The Iraqi government advised residents in Mosul to stay at home instead of fleeing the city ahead of airstrikes that killed 150 civilians, a report released by Amnesty International revealed.
The report suggests adequate precautions are not being taken to prevent civilian deaths in the battle to push Daesh out of the city.
Survivors and eyewitnesses say they received repeated instructions on the radio and were warned by leaflets dropped by plane to remain in their homes and so did not attempt to flee. Iraqi forces say they asked civilians to stay where they were to prevent large-scale displacement.
US officials have stopped short of admitting there were civilian casualties but eventually opened an investigation into the strikes that hit a west Mosul neighbourhood on 17 March.
Senior Crisis Response Advisor Donatella Rovera said there is an "alarming pattern of US-led coalition strikes which have destroyed whole houses with entire families inside… disproportionate attacks and indiscriminate attacks violate international humanitarian law and can constitute war crimes."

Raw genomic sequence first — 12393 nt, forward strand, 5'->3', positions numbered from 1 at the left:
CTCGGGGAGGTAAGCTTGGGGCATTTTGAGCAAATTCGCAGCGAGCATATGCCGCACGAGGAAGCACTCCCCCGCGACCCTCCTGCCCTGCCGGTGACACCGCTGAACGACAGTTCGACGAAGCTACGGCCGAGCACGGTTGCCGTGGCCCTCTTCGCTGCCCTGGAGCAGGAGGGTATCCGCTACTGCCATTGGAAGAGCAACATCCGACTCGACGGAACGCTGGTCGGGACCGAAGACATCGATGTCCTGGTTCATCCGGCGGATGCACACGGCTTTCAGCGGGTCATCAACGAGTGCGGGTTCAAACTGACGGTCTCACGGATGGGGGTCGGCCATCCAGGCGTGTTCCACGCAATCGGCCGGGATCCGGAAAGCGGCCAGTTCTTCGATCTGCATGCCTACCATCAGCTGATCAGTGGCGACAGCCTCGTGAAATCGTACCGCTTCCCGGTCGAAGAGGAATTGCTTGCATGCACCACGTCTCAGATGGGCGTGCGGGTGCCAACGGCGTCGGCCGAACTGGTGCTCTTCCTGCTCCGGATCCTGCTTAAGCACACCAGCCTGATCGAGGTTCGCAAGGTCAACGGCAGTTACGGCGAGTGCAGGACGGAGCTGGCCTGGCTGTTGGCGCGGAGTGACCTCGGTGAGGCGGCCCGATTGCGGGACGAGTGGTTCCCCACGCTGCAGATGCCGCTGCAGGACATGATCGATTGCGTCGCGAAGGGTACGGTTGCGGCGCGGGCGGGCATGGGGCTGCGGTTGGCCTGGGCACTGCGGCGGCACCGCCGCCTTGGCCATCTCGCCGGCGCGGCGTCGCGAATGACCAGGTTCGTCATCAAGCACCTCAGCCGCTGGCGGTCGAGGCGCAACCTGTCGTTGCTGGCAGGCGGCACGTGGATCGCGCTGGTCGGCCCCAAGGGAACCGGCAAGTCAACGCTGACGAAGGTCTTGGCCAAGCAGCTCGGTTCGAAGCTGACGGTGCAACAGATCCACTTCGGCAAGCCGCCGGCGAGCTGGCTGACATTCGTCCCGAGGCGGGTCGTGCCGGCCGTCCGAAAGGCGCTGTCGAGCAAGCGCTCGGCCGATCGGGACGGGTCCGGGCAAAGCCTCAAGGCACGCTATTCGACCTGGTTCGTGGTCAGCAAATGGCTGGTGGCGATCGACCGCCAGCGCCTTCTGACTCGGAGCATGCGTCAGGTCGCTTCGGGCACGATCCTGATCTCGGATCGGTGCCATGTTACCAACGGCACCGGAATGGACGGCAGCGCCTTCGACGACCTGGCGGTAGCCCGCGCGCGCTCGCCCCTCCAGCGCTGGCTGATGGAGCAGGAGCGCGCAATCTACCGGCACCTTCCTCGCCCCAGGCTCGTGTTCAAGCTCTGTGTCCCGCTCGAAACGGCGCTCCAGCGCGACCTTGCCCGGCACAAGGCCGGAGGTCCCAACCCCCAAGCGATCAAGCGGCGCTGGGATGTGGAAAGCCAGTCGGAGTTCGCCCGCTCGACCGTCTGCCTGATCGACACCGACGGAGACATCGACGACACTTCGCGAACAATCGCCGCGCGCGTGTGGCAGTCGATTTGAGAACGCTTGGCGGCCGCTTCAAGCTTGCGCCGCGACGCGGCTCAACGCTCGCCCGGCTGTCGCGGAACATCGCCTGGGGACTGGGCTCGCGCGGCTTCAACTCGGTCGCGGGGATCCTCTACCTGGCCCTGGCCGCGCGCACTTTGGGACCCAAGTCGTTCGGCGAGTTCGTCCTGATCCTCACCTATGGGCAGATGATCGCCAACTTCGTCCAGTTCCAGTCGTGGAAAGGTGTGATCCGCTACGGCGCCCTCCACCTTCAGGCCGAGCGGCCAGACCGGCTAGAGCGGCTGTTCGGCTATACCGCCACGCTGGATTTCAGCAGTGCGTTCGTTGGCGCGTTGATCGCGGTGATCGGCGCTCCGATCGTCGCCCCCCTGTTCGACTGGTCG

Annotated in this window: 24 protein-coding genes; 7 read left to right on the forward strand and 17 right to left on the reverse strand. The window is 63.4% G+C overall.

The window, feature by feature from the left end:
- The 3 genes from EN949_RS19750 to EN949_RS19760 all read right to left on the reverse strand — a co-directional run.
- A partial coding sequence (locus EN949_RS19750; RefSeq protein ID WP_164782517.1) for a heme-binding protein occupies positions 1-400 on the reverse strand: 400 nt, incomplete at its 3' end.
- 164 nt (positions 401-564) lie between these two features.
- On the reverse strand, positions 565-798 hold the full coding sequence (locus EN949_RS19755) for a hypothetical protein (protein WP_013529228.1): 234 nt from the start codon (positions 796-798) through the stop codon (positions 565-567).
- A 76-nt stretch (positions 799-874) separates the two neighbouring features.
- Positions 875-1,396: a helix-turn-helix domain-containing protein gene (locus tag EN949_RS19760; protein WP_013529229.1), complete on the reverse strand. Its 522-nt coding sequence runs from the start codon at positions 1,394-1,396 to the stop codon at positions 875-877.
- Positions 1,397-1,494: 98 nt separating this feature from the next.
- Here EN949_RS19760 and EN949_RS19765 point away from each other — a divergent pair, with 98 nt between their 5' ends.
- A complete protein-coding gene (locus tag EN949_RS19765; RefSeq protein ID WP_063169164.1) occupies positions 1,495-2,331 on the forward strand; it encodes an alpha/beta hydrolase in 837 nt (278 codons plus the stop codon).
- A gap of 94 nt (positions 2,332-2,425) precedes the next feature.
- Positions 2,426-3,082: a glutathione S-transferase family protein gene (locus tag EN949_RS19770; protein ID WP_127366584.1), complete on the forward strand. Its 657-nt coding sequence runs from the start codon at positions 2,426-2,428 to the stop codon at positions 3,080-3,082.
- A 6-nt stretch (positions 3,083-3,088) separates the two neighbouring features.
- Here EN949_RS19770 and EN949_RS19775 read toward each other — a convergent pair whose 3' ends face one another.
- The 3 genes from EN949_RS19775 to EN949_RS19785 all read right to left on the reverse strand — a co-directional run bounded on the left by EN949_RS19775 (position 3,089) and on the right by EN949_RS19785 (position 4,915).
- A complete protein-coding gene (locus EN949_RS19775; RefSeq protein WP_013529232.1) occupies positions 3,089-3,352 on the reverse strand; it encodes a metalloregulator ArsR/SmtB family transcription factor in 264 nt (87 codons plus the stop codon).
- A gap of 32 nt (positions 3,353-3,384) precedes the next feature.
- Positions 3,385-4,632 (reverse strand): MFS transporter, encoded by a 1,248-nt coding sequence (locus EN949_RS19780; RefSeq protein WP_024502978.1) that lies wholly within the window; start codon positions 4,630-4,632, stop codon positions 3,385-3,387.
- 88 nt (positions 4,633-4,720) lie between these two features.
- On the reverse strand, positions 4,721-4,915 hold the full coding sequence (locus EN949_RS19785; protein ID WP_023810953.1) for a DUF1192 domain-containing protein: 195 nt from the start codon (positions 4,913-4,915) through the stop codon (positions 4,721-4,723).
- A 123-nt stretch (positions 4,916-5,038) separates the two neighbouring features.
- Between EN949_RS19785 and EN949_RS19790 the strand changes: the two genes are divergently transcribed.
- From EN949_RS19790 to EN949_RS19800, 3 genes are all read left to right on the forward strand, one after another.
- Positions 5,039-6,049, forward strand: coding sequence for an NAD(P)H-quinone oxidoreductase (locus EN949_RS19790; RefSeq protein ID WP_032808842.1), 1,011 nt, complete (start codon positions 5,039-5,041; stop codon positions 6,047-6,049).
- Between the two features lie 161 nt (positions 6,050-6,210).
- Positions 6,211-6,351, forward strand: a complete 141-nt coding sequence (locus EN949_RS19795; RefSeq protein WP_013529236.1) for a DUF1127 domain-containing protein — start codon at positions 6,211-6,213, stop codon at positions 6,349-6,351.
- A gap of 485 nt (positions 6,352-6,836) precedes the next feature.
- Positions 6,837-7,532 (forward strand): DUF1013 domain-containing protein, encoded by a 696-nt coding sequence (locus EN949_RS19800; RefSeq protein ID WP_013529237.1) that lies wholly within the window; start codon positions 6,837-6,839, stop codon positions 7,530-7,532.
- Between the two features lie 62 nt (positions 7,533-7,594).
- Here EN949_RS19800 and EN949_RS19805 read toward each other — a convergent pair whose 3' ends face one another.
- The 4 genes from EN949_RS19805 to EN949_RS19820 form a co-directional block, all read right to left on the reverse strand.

Survivors of an airstrike that killed 16 people and destroyed three houses told Amnesty that as far as they were aware, no Daesh fighters had been present in or around the house.
US President Donald Trump has refused to answer questions on whether the US has become less selective in its targeting of Daesh in Syria and Iraq, which has led to the increase in civilian deaths. Coalition jets have been accused of causing scores of civilian casualties in Iraq and Syria.
International humanitarian law demands all feasible precautions are taken to minimise harm to civilians.